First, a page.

Australian MasterChef series 2 finalist, Alvin Quah – he of the funky white glasses and cropped ‘do – has been accused of plagiarising a recipe by Bee Yinn Low from Asian food blog, Rasa Malaysia, on his own blog, Cinnamon Pig.
Rasa Malaysia is the biggest independent Asian recipes site on the internet, receiving 2.5 million page views and 600,000+ visitors per month. Low’s first cookbook, Easy Chinese Recipes, has just been released worldwide and went to #1 on Amazon.com’s chinese cookbook category.
Two hours ago, On Monday 3rd October at approximately 10am Adelaide time, Low tweeted this from her @rasamalaysia Twitter account: @cinnamonalvin WOW u took my Black Sesame Dumplings recipe, copied it word-by-word w/ minor changes & made it on national TV with no credit?
Quah immediately tweeted back:
@rasamalaysia hey bee, is it a mistake? I promise it’s mine. No copying here. Mum use to make it for me.
But Low was not convinced it was a mistake, tweeting back:
This was shortly followed by:
Guilty as charged,
@cinnamonalvin has just blocked me.
And an hour later:
I’ve captured the screenshots of
@cinnamonalvin recipe in case he updates it. Plagiarism, no credit & on TV is not OK.
So what really happened here? Is it possible that Quah’s sesame dumplings recipe is just coincidentally similar to Low’s? Or did he really lift Low’s recipe, hoping no one would notice, and try to pass it off as his own? Compared side by side, the recipes do look similar, albeit with some omissions and minor changes.
I don’t know what really happened – only Quah does. But an accusation of plagiarism is a nasty brush to be tarred with and it will be interesting to see how this affects his future marketability as a chef/presenter.
This scandal also brings up a sensitive point for all food bloggers. Food bloggers are constantly inspired by each other’s work. We read (and drool) over each other’s blogs and recipes every day. We learn from each other. We share tips, advice and suggestions. We comment on each other’s posts and freely admit to using elements of each other’s recipes in our own cooking.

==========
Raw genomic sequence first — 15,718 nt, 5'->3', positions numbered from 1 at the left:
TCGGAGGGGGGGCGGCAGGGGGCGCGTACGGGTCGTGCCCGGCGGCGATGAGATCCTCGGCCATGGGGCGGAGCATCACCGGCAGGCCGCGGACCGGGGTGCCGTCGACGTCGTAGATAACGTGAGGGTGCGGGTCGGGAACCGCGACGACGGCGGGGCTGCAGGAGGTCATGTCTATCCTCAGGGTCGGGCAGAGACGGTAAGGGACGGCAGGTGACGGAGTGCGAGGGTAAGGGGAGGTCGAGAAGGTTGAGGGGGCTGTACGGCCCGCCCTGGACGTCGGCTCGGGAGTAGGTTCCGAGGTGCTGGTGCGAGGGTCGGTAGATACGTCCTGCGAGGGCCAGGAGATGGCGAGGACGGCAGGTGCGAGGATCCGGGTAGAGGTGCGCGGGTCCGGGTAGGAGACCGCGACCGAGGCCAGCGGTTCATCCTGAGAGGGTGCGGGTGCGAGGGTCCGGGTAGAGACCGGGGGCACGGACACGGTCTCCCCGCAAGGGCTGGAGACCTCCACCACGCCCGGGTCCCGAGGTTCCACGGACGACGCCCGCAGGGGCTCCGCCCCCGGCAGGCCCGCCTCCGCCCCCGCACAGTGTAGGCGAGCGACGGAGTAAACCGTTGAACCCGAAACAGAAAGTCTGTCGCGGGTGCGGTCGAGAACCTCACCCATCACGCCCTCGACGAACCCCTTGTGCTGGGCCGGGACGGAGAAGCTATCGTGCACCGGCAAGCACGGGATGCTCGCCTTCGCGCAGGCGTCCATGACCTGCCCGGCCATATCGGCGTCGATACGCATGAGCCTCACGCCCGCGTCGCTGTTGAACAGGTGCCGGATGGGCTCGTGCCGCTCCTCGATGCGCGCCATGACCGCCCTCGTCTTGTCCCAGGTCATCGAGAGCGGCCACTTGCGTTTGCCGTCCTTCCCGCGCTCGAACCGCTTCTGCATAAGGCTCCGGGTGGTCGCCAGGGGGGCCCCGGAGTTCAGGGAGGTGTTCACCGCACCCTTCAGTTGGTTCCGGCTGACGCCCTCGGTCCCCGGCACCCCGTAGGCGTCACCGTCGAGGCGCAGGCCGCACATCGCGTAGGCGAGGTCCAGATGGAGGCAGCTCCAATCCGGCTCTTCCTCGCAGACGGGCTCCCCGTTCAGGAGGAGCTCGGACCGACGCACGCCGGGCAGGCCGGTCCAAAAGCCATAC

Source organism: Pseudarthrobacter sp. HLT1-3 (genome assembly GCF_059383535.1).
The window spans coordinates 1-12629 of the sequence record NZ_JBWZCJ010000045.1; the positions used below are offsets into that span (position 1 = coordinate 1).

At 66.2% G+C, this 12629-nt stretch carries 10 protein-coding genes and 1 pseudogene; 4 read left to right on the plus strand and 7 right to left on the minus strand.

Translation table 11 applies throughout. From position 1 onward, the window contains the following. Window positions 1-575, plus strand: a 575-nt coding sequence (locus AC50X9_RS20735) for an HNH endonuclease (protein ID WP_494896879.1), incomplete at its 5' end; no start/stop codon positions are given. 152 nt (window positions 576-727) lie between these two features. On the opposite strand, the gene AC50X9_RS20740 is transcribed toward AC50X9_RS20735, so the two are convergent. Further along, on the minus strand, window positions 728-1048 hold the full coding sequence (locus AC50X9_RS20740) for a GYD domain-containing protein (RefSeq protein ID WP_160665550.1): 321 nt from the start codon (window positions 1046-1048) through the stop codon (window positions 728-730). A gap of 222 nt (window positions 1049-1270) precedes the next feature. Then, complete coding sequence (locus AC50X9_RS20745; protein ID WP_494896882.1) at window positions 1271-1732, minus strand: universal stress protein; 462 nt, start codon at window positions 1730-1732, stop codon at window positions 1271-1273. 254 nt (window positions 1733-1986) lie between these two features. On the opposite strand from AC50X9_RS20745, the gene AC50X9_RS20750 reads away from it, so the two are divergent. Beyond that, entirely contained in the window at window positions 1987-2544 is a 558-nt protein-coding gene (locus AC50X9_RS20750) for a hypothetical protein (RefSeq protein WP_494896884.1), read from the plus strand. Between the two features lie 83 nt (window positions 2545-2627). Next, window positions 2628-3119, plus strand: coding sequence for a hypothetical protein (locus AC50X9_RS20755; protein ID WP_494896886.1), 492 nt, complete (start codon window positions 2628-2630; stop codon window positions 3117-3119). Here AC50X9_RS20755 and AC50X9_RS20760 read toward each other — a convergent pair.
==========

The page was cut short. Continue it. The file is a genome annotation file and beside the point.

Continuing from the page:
So what does one do when one’s recipe is heavily inspired by another’s? Like many food bloggers, I only post original recipes on my site. Where I have been inspired by someone else’s recipe I state it upfront, even linking to that person’s site when appropriate. It seems like the polite thing to do.
But in the light of the Quah/Low scandal, I wonder how many food bloggers do, ahem, borrow when inspiration fails? It would seem like a pointless and stupid thing to do, given how interconnected the food blogging community is, but I imagine it does occasionally happen.
Personally, I don’t mind other other sites reposting my recipes as long as there is a link back to The Hungry Australian so people can find me – it’s a nice way to make new friends. However, I would feel angry and yes, a little violated, if I thought someone took my recipe and tried to pass it off as their own. That’s just rude.
So I feel sorry for Low, who is no doubt feeling angry and violated right now. And I feel a little sorry for Quah, too. If he’s guilty of plagiarism, then the resulting scandal will be a sharp lesson in ethics for him. But if he’s innocent, then he’s in an extremely difficult position: how will he convince Low – and the world – that he didn’t do it?
Quah’s biography on the One Management talent management website contains the following paragraph: “At four years old, he remembers learning, under his Mothers (sic) watchful eye, how to shape and roll glutinous rice dumplings that would later be boiled in a ginger syrup.”
Low tweeted this
out four hours ago on Tuesday 4th October at approximately 4am Adelaide time: @cinnamonalvin updated his recipe but I’ve screen grabs. If he didn’t copy the recipe, why the need 2 change? That’s all I’m going to say.
On late Wednesday October 5th/early Thursday 6th October, a number of Australian media outlets including the Daily Telegraph, The Advertiser/Adelaide Now and The Herald Sun published an article on their websites about the Twitter exchange called Recipe wars of MasterChef raging on Twitter. In the article, Quah is quoted as saying that he was “confused and disappointed” by Low’s claim, and that the dish in question was a common Malaysian dish.
On Thursday 6th October, Low updated her introduction to her Black Sesame Dumplings (Tang Yan) recipe to include the following line:
This Black Sesame Dumpling (Tang Yuan) post was originally published on April 5, 2009 but it has caused quite a stir recently.
Clicking on the link above will take you to a screenshot of Quah’s recipe as it was originally posted.